The application of a California statute, prohibiting "unauthorized" emergency vehicles from using emergency light bars, to the law enforcement department of a recognized Indian tribe was discriminatory and preempted by federal law. There was no rational justification for treating tribal emergency vehicles differently than other authorized state, federal or private emergency vehicles. County sheriff's department therefore acted improperly in repeatedly stopping and citing the tribe's police officers for violating the statute whenever they traveled on non-reservation roads to respond to emergency calls from noncontiguous sections of the reservation. Cabazon Band of Mission Indians v. Smith, No. 02-56943, 388 F.3d 691 (9th Cir. 2004). [N/R]
Federal appeals court orders further proceedings to determine whether Native American tribal police who had a commission from the county sheriff's office was entitled to indemnification from the county under the Oklahoma state Tort Claims Act, 51 Okl. Stat. Ann. Sec. 162, subd. B, pars. 1, 4c, after a jury returned a verdict against him in an arrestee's excessive force claim under 42 U.S.C. Sec. 1983. The fact that the jury concluded that he used excessive force and the trial court concluded that the officer was not entitled to qualified immunity were insufficient to preclude indemnification or to require a finding that the officer acted in bad faith. Lampkin v. Little, #01-7018, 01-7019, 286 F.3d 1206 (10th Cir. 2002). [N/R]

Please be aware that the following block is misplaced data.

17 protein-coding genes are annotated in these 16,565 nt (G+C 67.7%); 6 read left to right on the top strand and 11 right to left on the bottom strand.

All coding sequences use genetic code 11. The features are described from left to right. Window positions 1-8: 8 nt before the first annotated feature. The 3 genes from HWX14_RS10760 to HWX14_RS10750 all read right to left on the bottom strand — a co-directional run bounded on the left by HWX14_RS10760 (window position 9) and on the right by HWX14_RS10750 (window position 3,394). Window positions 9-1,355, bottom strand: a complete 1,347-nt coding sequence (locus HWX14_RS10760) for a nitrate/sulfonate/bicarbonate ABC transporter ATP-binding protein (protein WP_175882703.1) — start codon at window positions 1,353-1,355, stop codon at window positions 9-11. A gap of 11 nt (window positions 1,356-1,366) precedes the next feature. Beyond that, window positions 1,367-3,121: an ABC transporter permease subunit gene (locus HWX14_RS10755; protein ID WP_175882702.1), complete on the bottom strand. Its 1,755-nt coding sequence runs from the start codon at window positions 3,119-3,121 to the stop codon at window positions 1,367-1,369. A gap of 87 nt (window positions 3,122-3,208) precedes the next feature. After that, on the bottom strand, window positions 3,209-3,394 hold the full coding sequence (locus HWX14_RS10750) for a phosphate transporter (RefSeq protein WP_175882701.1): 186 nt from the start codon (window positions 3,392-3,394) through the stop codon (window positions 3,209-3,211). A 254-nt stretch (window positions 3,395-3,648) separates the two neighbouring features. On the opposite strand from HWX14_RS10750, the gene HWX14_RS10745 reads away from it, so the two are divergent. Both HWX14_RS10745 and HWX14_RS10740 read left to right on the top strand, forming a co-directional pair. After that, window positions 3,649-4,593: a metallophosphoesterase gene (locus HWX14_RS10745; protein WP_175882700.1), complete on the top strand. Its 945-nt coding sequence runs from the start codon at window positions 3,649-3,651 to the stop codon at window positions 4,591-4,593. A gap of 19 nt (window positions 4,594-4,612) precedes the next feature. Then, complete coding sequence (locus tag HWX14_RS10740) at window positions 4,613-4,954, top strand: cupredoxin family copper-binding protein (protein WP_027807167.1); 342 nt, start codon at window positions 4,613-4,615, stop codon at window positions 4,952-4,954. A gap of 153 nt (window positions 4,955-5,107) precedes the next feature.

Indian tribe should be treated as a municipality for purposes of a federal civil rights lawsuit by a newspaper reporter claiming that his federal constitutional rights were violated by his arrest and removal from tribal land by tribal police officers. Tribe could not be held liable under 42 U.S.C. Sec. 1983 in the absence of any claim that a tribal policy or custom caused the alleged injuries. Tribal police officer was entitled to qualified immunity for arresting reporter based on his refusal to leave meeting room after a request by the chairman of the tribal executive committee that he do so. Armstrong v. Mille Lacs County Sheriffs Department, 228 F. Supp. 2d 972 (D. Minn. 2002). [N/R]
Indian tribal court did not have jurisdiction over lawsuit brought against deputy, who was a nonmember of the tribe, for alleged misconduct on reservation property. County of Lewis v. Allen, #94-35979, 141 F.3d 1385 (9th Cir. 1998). [N/R]
Indian tribe was entitled to tribal immunity from suit under 42 USC Sec 1985(3), federal civil rights statute providing conspiracies to deprive persons of rights or privileges Mousseaux v. US, 28 F.3d 786 (8th Cir. 1994). [N/R]
Indian tribal police officer was entitled to sovereign immunity for giving intoxicated driver, who was not a tribal member, a ride to a phone to call for transportation home, and for later driving back and accidentally hitting and killing him with vehicle while transporting a tribal member/arrestee to jail Suarez v. Newquist, 855 P.2d 1200 (Wash App. 1993).
Officers were entitled to qualified immunity for arresting members of Indian tribe for illegally gathering shellfish; it was not clearly established law that tribal members had a right to take shellfish in non reservation areas Romero v. Kitsap County, 931 F.2d 624 (9th Cir. 1991).